Cleaning Up Facebook Friends Listpaulabernstein
You’ve all seen the poll. It’s the one that reads “I’m cleaning up my Facebook friends…let me know if you would like to stay…”
It’s one of many similar polls that have been circulating on Facebook for over a year. The latest one, which showed up in my Newsfeed this morning, was posted over a year ago by a user named Alyssa Feig. Since then, nearly 300,000 people have voted, with the overwhelming majority (more than 286,000) voting YES.
In April 2011, a Facebook user named Heather Marie Hollingsworth posted a similar poll. It quickly went viral beyond her friends list. In just two weeks, the poll accumulated four million votes (again, the overwhelming majority voted YES), according to All Things D.
As a somewhat compulsive person, I find it satisfying to “clean” my Facebook friends list every once in a while to make sure I actually know all of the people I am “friends” with. But I’m not sure why anyone would feel the need to post this poll. Really — if someone is truly your friend, would they ever answer NO. Also, when I don’t want to read someone’s annoying mundane posts about how they need to do laundry, I simply hide them.
Am I missing something? Is there any real benefit to cleaning out your friends list? I figure if someone doesn’t want to be my Facebook friend, they’ll go ahead and unfriend me. No need opening myself up to rejection, you know.
The poll did get me wondering if I have too many Facebook friends (talk about a first world problem!). Wikihow.com suggests you should “cull your so-called Facebook friends by being discerning.” Their advice? Cull anyone who hasn’t liked or shared your posts; who posts spam on your wall; and anyone who is pushy or inflammatory. Keep anyone who posts things that make you happy; who provides a unique perspective; who responds to your posts.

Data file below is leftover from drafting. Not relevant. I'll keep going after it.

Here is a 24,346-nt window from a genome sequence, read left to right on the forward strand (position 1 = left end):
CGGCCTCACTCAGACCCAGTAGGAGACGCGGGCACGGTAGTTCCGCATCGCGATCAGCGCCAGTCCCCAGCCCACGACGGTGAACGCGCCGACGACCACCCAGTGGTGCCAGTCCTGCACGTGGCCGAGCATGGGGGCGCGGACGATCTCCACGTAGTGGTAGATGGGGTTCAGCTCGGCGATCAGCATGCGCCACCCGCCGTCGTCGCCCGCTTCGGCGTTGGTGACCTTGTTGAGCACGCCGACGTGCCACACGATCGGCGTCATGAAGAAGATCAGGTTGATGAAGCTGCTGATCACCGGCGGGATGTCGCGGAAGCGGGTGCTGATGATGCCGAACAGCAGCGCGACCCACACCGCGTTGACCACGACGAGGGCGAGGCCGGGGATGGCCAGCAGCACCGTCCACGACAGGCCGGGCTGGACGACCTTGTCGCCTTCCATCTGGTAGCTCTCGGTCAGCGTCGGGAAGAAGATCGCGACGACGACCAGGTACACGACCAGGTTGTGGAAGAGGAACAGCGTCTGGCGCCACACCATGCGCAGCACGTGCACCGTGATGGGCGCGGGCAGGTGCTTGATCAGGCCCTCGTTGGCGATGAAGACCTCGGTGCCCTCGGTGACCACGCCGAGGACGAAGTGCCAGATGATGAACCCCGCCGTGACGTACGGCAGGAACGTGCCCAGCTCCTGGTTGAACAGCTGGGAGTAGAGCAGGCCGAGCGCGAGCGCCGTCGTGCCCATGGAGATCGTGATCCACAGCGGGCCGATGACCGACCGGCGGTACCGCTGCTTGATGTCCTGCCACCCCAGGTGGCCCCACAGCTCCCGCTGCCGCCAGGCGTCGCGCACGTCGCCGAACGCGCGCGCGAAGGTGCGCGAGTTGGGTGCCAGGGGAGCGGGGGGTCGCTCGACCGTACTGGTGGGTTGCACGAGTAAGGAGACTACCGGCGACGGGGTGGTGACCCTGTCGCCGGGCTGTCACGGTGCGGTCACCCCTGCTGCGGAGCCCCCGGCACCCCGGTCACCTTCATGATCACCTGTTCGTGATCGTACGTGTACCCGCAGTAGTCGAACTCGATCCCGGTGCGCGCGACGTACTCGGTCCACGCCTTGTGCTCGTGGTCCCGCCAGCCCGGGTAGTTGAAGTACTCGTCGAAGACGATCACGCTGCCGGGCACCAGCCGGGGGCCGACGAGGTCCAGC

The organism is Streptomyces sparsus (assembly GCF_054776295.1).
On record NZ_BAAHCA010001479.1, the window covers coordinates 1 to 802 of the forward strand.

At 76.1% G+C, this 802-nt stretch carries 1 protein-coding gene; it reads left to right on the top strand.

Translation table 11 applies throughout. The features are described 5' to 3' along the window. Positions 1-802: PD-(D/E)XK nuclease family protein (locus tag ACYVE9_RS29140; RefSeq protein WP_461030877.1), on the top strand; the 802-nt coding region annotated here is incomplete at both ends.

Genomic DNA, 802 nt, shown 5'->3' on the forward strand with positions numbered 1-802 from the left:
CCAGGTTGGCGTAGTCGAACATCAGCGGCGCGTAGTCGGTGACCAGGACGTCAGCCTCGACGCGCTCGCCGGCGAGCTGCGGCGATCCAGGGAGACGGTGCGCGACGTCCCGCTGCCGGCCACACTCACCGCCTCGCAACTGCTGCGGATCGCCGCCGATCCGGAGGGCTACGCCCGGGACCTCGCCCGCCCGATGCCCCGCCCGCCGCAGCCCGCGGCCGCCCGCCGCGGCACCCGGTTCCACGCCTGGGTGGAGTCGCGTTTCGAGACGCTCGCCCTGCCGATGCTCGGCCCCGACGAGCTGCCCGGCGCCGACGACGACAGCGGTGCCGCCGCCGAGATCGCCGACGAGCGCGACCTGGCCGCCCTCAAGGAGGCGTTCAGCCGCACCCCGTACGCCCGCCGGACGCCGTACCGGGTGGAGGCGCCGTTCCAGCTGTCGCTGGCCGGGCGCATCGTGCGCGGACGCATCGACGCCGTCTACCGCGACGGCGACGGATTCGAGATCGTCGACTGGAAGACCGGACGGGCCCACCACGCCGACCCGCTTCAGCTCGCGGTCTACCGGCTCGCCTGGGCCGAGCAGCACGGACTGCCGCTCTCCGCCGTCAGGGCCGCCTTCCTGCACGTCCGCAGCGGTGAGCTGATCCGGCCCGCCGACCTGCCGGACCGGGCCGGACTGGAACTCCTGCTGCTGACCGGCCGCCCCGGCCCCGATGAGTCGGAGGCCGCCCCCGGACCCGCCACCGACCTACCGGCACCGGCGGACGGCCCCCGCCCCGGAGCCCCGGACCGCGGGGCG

Feel bad about deleting so-called friends? “Don’t feel guilty for removing the people who aren’t your real friends. Instead, feel empowered — you, the human, are taking back the power from the machine that wants you to perceive friendships where there are none,” advises WikiHow.com.
Hmmm. Maybe it’s time to clean my list after all. But I won’t ask friends whether they want to stay on my friends list. That won’t feel empowering at all!
What about you? Have you answered one of these polls? Would you ask your Facebook friends if they want to be “cleaned” off your friends list? Is it time to become more discerning about your Facebook friends?
Photo: Shutterstock.com/A Woman Hands